A number of major financial institutions in the Czech Republic were attacked by hackers on Wednesday morning. The websites and internet banking sites of the Czech National Bank and large banks like Česká spořitelna, Komerční banka, and ČSOB were down for a number of hours due to the cyber attack. The website of the Prague Stock Exchange has also been affected, while smaller banks like mBank and AirBank were not attacked by hackers. Spokesperson from the Česká spořitelna bank said that customers’ personal data has not been compromised. This comes in the wake of cyber attacks conducted earlier this week against Czech news websites and the search engine Seznam.
The anti-corruption police has made a series of arrests on Tuesday and Wednesday on massive tax evasion charges. Nine people around the country have been charged so far, with eight remaining in police custody. According to the police, suspects were involved in tax evasion by issuing phony invoices to each other’s companies, with damages to the state running into tens of millions of crowns. During some 30 home searches, detectives were able to secure 45 million crowns in cash, as well as some property.
Unemployment in the Czech Republic hit a record high at the start of the year. January saw close to 590,000 people out of work, the worst unemployment rate since the Great Depression in the 1930s. The government says this is largely the result of external factors, but critics and trade unions claim the government’s ill-conceived austerity measures have undercut growth.
The police have begun investigating 10 people in connection with a suspicious contract for IT services at the Ministry of Labour and Social Affairs, a spokesperson said on Saturday. The story was reported in the newspaper Lidove noviny, which said that the supreme state attorney, Lenka Bradáčová, had said the suspects included both present and former employees of the ministry. Jaromír Drábek resigned as labour minister in October after a close associate, who was had been his deputy, was accused of corruption.
The state budget surplus in February dropped to 5.6 billion crowns from January’s 42.4 billion, the Finance Ministry said on Friday. Even so it is the best result since 2000. In February 2012 the budget showed a 16.6 billion crown deficit. This year’s state budget was approved with a projected 100 billion crown deficit.
The Prague State Attorney’s Office has asked the police to investigate accusations of corruption against Prime Minister Petr Necas stemming from a criminal complaint filed by defence lawyer Václav Láska. Láska’s complaint alleges that the prime minister promised three Civic Democrat deputies lucrative posts in state-owned companies if they gave up their seats in the lower house to allow the government’s controversial tax package to win approval. A criminal complaint has also been filed against the three now former deputies, Marek Šnajdr, Petr Tluchoř and Ivan Fuksa. Marek Šnajdr later got a seat on the supervisory board of the company Čepro, while Ivan Fuksa was named managing director of Czech Aeroholding. According to media reports Petr Tluchoř is allegedly being considered for a post in the power giant ČEZ.
The winner of the eighths annual poll for the most absurd Czech bank fee has been announced. According to the anti-fee watchdog website bankovnipoplatky.com, which conducted the poll, the most absurd fee is the fee for using an ATM machine to find out one’s balance which received 36 percent of votes. In some cases this fee was actually higher than that for taking out money from an ATM machine of one’s own bank. Second place went to the fee banks charge for managing a mortgage account, which received 22 percent of votes and third place went to the fee banks charge for sending you an electronic bank statement.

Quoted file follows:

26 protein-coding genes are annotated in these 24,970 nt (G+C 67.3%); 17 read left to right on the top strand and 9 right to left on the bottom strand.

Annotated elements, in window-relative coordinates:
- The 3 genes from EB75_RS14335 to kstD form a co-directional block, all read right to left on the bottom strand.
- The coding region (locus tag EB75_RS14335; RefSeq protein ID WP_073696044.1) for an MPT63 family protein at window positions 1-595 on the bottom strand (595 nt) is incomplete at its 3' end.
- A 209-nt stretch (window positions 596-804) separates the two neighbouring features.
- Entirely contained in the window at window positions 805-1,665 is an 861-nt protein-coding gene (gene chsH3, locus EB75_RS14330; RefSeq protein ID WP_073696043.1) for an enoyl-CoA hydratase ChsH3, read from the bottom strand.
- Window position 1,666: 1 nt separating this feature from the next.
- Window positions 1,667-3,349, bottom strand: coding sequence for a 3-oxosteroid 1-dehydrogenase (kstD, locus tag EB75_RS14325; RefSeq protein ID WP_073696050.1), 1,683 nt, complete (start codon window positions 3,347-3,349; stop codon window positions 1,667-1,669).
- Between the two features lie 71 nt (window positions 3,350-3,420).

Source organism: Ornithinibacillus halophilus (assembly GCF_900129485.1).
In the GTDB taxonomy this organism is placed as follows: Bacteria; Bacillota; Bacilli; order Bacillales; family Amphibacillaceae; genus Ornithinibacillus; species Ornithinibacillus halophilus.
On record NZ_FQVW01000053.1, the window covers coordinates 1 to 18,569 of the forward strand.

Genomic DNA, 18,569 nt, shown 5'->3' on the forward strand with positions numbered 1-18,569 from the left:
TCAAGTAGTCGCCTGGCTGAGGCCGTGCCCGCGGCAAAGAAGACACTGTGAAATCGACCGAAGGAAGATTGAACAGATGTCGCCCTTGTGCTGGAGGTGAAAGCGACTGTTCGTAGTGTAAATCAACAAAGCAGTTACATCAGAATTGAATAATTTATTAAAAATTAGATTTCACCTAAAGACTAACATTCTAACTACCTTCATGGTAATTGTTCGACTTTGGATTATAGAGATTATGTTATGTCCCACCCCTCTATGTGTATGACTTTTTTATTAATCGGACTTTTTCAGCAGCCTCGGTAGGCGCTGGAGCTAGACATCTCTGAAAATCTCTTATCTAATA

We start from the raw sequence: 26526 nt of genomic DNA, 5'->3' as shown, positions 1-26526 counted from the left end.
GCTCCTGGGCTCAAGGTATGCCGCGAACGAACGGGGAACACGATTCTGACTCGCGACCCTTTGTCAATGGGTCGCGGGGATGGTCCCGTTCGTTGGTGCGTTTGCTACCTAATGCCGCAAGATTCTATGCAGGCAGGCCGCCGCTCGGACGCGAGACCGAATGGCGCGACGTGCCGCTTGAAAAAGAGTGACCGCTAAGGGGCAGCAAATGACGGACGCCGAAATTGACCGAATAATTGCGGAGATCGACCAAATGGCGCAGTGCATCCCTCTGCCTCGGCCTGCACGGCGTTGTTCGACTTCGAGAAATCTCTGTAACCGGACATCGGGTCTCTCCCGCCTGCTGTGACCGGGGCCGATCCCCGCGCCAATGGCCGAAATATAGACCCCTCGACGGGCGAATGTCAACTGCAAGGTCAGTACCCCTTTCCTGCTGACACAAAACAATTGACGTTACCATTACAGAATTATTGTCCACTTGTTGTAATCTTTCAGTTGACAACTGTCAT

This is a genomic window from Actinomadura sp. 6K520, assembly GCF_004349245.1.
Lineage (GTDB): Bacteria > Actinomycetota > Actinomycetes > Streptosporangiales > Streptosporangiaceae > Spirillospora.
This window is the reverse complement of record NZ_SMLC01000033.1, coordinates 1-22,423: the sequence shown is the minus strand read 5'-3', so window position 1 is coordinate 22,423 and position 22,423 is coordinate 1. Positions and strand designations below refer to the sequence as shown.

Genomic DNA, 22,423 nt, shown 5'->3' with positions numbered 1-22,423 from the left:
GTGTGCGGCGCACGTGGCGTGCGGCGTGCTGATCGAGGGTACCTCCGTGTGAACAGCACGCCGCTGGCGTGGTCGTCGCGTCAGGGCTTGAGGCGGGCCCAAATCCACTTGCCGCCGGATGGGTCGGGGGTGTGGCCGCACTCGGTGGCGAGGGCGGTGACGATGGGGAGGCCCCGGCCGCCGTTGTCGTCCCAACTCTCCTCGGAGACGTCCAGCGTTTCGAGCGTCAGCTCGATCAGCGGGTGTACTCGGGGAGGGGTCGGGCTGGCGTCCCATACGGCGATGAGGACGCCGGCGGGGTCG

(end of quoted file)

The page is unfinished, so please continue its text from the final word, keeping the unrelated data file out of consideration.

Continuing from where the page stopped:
In business news this week: monthly Czech household debt has fallen for the first time in 11 years, while consumer confidence went up; Telefónica released lower earning figures for last year than was expected; food produced Hamé wants to expand to Africa and the Middle East; plan for the Czech-Austrian Mozart pipeline has been revived; produced of esophagus stents wins Czech innovation prize; year-on-year profits for Czech pension funds went up last year.
Household debt in the Czech Republic fell month-on-month in January for the first time since September 2001, according to data just released. Last month Czechs owed CZK 1.164 trillion to banks and other financial institutions, twice the figure recorded 11 years ago. The Czech Republic is currently going through its longest recession on record and the decline in household debt suggests that Czechs are worried about spending, preferring to save than owe money.
Outgoing Czech President Václav Klaus received an award from the Slovak Entrepreneur’s Association on Wednesday, the second day of his visit to Bratislava. The association praised Mr Klaus’s role in the economic transformation of Czechoslovakia and later the Czech Republic from a central economy to a free market economy after 1989. Mr Klaus served as finance minister in Czechoslovakia and then prime minister in the Czech Republic, overseeing wide-ranging but often criticised reforms in the 1990s. In Bratislava, the president – who leaves office next week – discussed the EU and slammed the union as no longer being a symbol of prosperity. An outspoken EU critic, he also downplayed the negative impact of a member state leaving the euro zone, citing the Czech Republic’s and Slovakia’s own split and successful separation of currency.
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